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Managing the Asian Longhorned Tick: Checklist of Best Tick Management Practices for Horse Owners



Authors as Published

Theresa A. Dellinger, Diagnostician; and Eric Day, Insect ID Lab Manager, Insect Identification Lab; Department of Entomology, Virginia Tech


While primarily a concern on cattle, Asian longhorned tick (ALT, Fig. 1) feeds on a variety of hosts, including horses. ALT may occur in large numbers on a host, reducing host health and possibly spreading diseases. ALT reproduces without mating so tick densities can build quickly. Managing ALT can be very difficult because this tick spends most of its life off the host and on the ground. The following recommendations are suggested to help protect your animals and reduce the impact and spread of ALT.

A closeup of the dorsal view of a reddish-brown tick.
Figure 1. Asian longhorn tick, dorsal view. (Eric Day, Virginia Tech)


  • Regularly inspect horses for ticks. The ALT issmall and may go unnoticed with only a cursoryglance. Focus on the head and the neck, but also check the flanks and back, the armpits and groin, and under the tail. Tick larvae, nymphs, and adults may all be found at the same time on a single animal. 
  • Grooming is an excellent opportunity to monitora horse for ticks. Run your fingers over the animal’s body and inspect any small bumpsclosely. Ticks can be detected by touch and this method may find more ticks than just doing avisual inspection.
  • Know how to properly remove a tick. Using fine-tipped tweezers or a tick removal tool,grasp the tick firmly as close to the animal’s skinas possible and slowly pull the tick off in the same angle it is attached. Do not twist or yank the tick as this will tear off the mouthparts and leave them embedded in the horse’s skin. Do not squeeze the tick’s body with the tweezers as thismay force the tick’s gut contents and any diseasepathogens into the horse. Do not crush the tickwith your fingers as this may release pathogenson your hands. Place the tick in a container witha small amount of hand sanitizer, rubbingalcohol, or insect spray to kill the tick, or placein the freezer for several days. Clean the site of the tick bite with soap and water and monitor that it heals properly.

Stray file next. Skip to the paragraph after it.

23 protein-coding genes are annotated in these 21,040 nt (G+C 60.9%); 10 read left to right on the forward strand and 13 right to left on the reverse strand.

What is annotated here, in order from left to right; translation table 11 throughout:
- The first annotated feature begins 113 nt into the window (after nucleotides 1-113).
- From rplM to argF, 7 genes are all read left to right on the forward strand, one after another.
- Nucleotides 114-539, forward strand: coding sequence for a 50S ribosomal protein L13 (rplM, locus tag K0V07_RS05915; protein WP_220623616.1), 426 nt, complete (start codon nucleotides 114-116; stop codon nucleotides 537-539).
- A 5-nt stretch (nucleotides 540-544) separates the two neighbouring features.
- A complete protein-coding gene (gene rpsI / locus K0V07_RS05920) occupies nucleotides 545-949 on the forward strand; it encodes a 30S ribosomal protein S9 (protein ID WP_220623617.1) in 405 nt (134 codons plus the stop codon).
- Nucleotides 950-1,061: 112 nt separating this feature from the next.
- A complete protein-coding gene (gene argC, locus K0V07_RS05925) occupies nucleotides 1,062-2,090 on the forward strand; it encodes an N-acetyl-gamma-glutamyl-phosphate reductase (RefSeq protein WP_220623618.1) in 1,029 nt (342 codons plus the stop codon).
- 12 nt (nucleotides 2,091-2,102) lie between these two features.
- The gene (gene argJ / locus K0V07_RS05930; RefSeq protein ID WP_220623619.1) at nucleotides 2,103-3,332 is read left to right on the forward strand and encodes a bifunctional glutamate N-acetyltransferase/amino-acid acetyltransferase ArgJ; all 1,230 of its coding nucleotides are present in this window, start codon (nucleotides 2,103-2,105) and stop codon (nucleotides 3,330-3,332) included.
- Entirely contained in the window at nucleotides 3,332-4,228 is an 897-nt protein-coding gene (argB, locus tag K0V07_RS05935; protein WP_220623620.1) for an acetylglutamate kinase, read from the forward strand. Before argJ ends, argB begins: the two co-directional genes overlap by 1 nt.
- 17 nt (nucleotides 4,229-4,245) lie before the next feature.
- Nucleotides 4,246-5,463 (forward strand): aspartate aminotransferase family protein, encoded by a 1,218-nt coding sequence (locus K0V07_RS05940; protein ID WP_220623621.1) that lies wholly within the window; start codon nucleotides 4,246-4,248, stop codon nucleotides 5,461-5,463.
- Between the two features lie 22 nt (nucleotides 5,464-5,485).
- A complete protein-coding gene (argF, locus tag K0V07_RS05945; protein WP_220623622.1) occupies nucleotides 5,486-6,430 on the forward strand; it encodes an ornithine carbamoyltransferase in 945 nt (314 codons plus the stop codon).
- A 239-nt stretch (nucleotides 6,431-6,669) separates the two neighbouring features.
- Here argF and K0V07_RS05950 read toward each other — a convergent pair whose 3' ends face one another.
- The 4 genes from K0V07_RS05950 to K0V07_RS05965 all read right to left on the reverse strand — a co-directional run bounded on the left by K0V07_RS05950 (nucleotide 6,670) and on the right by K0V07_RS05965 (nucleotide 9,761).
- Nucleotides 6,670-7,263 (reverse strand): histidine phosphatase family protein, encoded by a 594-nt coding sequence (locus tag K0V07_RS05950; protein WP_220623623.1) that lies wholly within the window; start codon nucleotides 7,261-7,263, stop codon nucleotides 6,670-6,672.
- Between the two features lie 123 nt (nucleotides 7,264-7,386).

• Do not use a lit match to burn the tick off as you may injure the horse. Do not use petroleum jelly,fingernail polish, kerosene, drawing salves,liquid soap, or any similar substances to “suffocate” the tick. While this method might kill the tick, the tick might still live long enoughto infect the horse with a disease pathogen.
  • Horses that are lethargic, have patchy hair, orgenerally look unthrifty should always beinspected for ticks or other ectoparasites.
  • Submit ticks to your local extension agent forspecies confirmation.
  • Once ALT is confirmed on your animals orfound on your property, you should assume it isestablished in the area and that management forthis tick will be an on-going process.

Chemical Control

  • Consider using chemical controls on your horsesif you don’t already. Chemical controls for ticks will also help protect your animals against the deer tick that transmits Lyme disease and other infectious diseases.